• Family-forest-related Extension publications were viewed more than 3,600 times.
  • Forestry, Wildlife, and Natural Resources Facebook page reached 630 likes with post reach of 7,240.
  • The percentage of women who participate in project-related Forestry, Wildlife, and Natural Resource Extension workshops increased by 10 percent over 2015 numbers, in part because of the BioBlitz and ForestHer workshops.
  • Participants in the ForestHer workshop came from all areas of Alabama, representing about 14,300 acres owned in Alabama. Participants also came from Michigan, Ohio, Tennessee, and Mississippi. In a survey of 20 percent of ForestHer participants, 100 percent of those surveyed reported using techniques learned from the workshop to improve the management of their forests.

Worker Protection Standards, Pesticide Safety Education and Commercial

The Pesticide Safety Education Program (PSEP) for commercial and private applicators aims to improve the health and safety of pesticide applicators, the community, and their families and to educate and encourage farmers, industry, government, natural resource managers, and the public to adopt economically and environmentally sound pest and pesticide management practices.

  • Held more than 200 trainings in various Alabama counties, training more than 1,200 private applicators.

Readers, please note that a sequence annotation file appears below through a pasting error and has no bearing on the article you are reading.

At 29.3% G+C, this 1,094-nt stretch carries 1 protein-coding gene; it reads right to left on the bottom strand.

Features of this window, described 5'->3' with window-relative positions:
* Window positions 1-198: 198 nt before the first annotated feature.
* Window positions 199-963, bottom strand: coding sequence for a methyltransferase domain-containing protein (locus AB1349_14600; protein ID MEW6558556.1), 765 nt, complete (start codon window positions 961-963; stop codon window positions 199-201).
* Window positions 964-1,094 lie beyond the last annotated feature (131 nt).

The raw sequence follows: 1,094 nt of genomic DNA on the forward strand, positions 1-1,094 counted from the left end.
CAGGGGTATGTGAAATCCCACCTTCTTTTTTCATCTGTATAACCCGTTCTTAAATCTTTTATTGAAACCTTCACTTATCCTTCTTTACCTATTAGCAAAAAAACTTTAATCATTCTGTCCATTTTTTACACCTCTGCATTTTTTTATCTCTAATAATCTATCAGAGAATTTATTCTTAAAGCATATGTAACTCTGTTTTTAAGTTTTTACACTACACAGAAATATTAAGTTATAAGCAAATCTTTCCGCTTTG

• Presented more than 1,000 pesticide safety presentations for commercial applicators in Forestry, Ornamental and Turf, Right of Way, Demonstration and Research, and Household Pest Control
  • Offered continuing education credits to commercial
    and private applicators in Alabama, Florida, Georgia, Mississippi, Tennessee, South Carolina, North Carolina, Kentucky, and Louisiana.
  • Increased safety measures through reduction in farm-related poisonings and consumer complaints.
  • Conducted restricted-use presentations for 150 Alabama dealers.

Shortleaf Initiative

This initiative was part of the My Alabama Woods project focused on the Cumberland Plateau region of north Alabama (https://mylandplan.org/places/cumberland-plateau). Extension was a partner in this collaboration among the American Forest Foundation and other organizations including the Alabama Forestry Commission, Alabama Forestry Association, Alabama Forestry Foundation,

US Forest Service, NRCS, National Fish and Wildlife Foundation, National Turkey Federation, Auburn University School of Forestry and Wildlife Sciences, International Paper, Alabama Invasive Plant Council, Alabama Treasure Forest Association, and American Tree Farm. With an overall objective of improving sustainable forest management within the region, two specific goals were to restore or enhance shortleaf pine on appropriate sites and to improve invasive plant control. Targeted marketing tools were used to reach out to and provide technical assistance to landowners.

  • 12,000 landowners were contacted through 3 targeted mail campaigns